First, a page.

Knowledge power also encompasses an experience of your daily surroundings, rich as they are with information. Novels in addition to newspapers broaden your perspective. Creative thinking and innovative risk-taking allow you to see “beyond the box.” Intuition and inventive decision-making hold more weight than the faint memory of a college curriculum. Include on your list of knowledge powers your attentiveness, degree of open-mindedness, and willingness to learn.
Relationship Power (RP). Relationship strengths are becoming increasingly important in every sphere of life, especially the business world. Lean companies dependent on teamwork for results can no longer afford to downplay the significance of listening skills and sensitivity. The need for a kinder, gentler working environment is not a fad; it’s a bottom-line necessity.
Likewise, communities, families and partnerships of all sorts demand enhanced communication skills. Societies around the world have witnessed major shifts in husband-wife, parent-child, boyfriend-girlfriend, manager-employee and doctor-patient roles. Whereas people entering these relationships once had a preconceived idea of how to act and what to expect, such clarity no longer exists.
With this in mind, include on your list of relationship powers the desire to listen; the ability to hear emotion as well as content; the willingness to understand, articulate, and use emotions as information; and the capacity to offer empathy, compassion, positive energy, and respect.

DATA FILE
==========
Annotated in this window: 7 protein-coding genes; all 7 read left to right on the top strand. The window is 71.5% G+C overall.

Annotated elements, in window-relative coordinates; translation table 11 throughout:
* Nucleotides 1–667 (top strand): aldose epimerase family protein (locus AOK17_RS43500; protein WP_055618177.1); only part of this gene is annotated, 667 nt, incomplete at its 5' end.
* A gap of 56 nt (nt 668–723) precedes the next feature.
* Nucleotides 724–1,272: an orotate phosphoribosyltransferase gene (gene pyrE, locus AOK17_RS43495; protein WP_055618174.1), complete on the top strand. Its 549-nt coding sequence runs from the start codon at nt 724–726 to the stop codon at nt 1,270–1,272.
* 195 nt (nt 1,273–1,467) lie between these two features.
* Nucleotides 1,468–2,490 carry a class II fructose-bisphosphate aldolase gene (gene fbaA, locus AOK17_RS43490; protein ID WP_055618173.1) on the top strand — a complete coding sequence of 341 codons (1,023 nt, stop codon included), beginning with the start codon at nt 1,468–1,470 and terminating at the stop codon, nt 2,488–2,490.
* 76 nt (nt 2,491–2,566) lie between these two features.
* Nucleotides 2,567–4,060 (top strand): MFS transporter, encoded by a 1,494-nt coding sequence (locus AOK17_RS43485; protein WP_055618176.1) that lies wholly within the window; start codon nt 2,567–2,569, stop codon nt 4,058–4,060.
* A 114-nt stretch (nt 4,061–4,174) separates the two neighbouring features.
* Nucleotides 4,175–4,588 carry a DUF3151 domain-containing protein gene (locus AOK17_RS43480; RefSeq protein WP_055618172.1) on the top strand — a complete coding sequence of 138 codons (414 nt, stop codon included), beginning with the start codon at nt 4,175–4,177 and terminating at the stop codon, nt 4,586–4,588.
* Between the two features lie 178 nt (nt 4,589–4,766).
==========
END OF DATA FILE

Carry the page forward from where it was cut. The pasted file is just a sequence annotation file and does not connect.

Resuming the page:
Inner Power (IP). This form of power, although the most important of them all, is the most difficult to describe. Religious literature often portrays these strengths as the presence of calm and the ability to love all living creatures. Other inner powers are the capacity to receive love, excitement about being alive, and the drive to fight for personal truths. Love, coupled with the courage and commitment to stand up for one’s beliefs, provides a foundation for other strengths. If devotion is the focus of your daily activities, you will feel in control of your life. And if your dauntless dedication touches others and stirs their hearts, you just may be able to change the world. Fun, too, is an inner power, since lightness, mirth, and a frisky nature attract life’s greatest riches.
Therefore, include on your list of inner powers such traits as enthusiasm, determination, devotion, love of self, love of others, love of life, unity with a higher power, faith, peacefulness, a sense of humor, playfulness, and the ability to “go with the flow.”
How to Conduct a Personal Power Inventory
Your inventory will consist of three lists–one for KP, one for RP, and one for IP.